Home / News/ Fresh warnings for floods and landslides

Fresh warnings for floods and landslides

Comments / {{hitsCtrl.values.hits}} Views / Monday, 29 May 2017 01:00


IN-1From left: Health, Nutrition and Indigenous Medicine Minister Dr. Rajitha Senaratne, Government Information Department Director General Dr. Ranga Kalansooriya (Appeal officer - RTI) and Military Spokesman Brigadier A.W. M. P. Roshan Seneviratne - Pic by Nisal Baduge

  • More rain, strong winds predicted
  • Conflicting warnings on Bolgoda Lake bund leads to confusion
  • Irrigation Dept. admits lack of funding led to neglect of flood retention dams

By Chathuri Dissanayake

As the country is still struggling to come to terms with the destruction and tragedy that unfolded last week, the Disaster Management Centre yesterday issued fresh landslide and flood warnings, as weather patterns changed due to a depression in the Bay of Bengal while conflicting reports and instructions issued by different organisations regarding the flood retention wall of Bolgoda lake dam led to confusion.

There will be strong winds over the country within the next 48 hours with rainfall of up to 100 mm in most of the flood-affected areas and central hill areas, Met Department’s Director General S.R. Jayasekara said at a news briefing convened by the Disaster Management Centre (DMC).

Warnings issued by the Police Media Unit and Kalutara District Secretary about a possible breach of the flood retention bund at Panapitiya Bolgoda lake, advising residents in Panadura, Bandaragama, Moronthoduwa and Aguruwathota to be vigilant..

However, failure to carry out timely maintenance has resulted in leaks and a threat of collapse of several flood retention walls. According to the Irrigation Department, a possible breach of flood retention bunds along different areas of the Nilvala Ganga and Gin Ganga in the Southern Province and the Kalu Ganga in the Western Province put three coastal districts in the country - Galle Matara and Kalutara - under further threat.

“These walls have to be repaired periodically after construction. We have not carried out any repair work. In some areas we have been monitoring cracks. There were two different proposals to repair the flood retention bund of Nilvala River but there were no funds allocated for it, so we had to put it on hold,” Irrigation Department Director General M. Thuraisingham explained when asked why precautionary measures were not taken to repair the bund earlier.

Teams from the Sri Lanka Army and Navy are working to put up sandbag barriers to fortify the bunds to prevent a possible breach.  

People in 14 districts in Sri Lanka that have been affected by the floods and landslides face similar situations. According to a DMC report as at 5.00 a.m. 151 persons have died and 111 are reported missing. Another 95 people have been injured since last Thursday (25).

Rescue work by the security forces in the country are still continuing, with the number of troops deployed by the Sri Lanka Army increasing to 1,700 today. The Army has also deployed 15 troop carriers for the transportation of troops and affected people with another 15 on standby, Sri Lanka Army Spokesperson Brigadier Roshan Seneviratne said.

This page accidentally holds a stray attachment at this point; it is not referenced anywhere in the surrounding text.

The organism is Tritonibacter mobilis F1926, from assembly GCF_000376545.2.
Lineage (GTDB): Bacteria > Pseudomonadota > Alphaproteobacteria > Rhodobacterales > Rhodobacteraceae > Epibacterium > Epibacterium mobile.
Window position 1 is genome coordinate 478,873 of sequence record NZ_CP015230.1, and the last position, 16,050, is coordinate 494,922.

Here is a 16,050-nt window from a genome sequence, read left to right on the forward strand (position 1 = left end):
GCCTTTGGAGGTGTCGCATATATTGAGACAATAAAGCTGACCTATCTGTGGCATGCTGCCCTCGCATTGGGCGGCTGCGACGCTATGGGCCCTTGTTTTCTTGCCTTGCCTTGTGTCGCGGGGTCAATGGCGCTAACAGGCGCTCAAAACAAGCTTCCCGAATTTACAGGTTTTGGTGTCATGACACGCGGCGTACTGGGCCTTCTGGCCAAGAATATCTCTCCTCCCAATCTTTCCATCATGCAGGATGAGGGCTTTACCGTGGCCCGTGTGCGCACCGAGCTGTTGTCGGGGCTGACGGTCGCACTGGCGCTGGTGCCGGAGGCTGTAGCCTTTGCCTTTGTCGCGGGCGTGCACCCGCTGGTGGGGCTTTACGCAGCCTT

Cooked food and basic relief items were airdropped in remote locations, while the Air Force was able to airlift six boats, crew members and generators to localities in the Kalutara District which could not be reached by any other mode of transport

The second ship carrying relief items from India arrived at the Colombo Port with three medical teams and diving teams and three boats as requested by Sri Lankan Government, the Ministry of Foreign Affairs said in a statement. 

The World Health Organization has committed funds to the tune of $ 175,000 for initial relief work, Health Minister Rajitha Seneviratne announced at the news conference held by the DMC. More donor funding has been promised in the future, he added.


Share This Article

Facebook Twitter


1. All comments will be moderated by the Daily FT Web Editor.

2. Comments that are abusive, obscene, incendiary, defamatory or irrelevant will not be published.

3. We may remove hyperlinks within comments.

4. Kindly use a genuine email ID and provide your name.

5. Spamming the comments section under different user names may result in being blacklisted.


Today's Columnists

Our Cricket Board simply cannot deliver – why not they all quit honourably?

Tuesday, 18 June 2019

“It is necessary, therefore, for the Government to pay serious attention to the doings of Sri Lanka Cricket [board] and take immediate action to lift their game for the progress of our glorious game.” Question for Sri Lanka Cricket (board) Sri La

Yesterday Tamils, today Muslims and tomorrow who?

Tuesday, 18 June 2019

From the time of S.W.R.D. Bandaranaike’s election victory in 1956, one and only one issue had dominated political party campaigns in this country; and that was communalism. The Tamil community was the main focus of these campaigns for over 50 years

Those who go by social proof are easy prey to crafty schemers

Monday, 17 June 2019

Going after social proof Swiss writer and novelist, Rolf Dobelli, in one of the essays in his 2013 book ‘The Art of Thinking Clearly’, has given a fine warning to his readers. He has warned against going by ‘social proof’ or ‘majority view

Poson ponderings on positional power: ‘Authority vested’ vs. ‘authority wasted’

Monday, 17 June 2019

We witnessed a serene Poson Poya, in a far more improved security setting in Sri Lanka. Whilst the Sri Lankan life slowly returning to normal, political fronts do not appear to show the same. Has the political power become the people ‘pava’ (sin)

Columnists More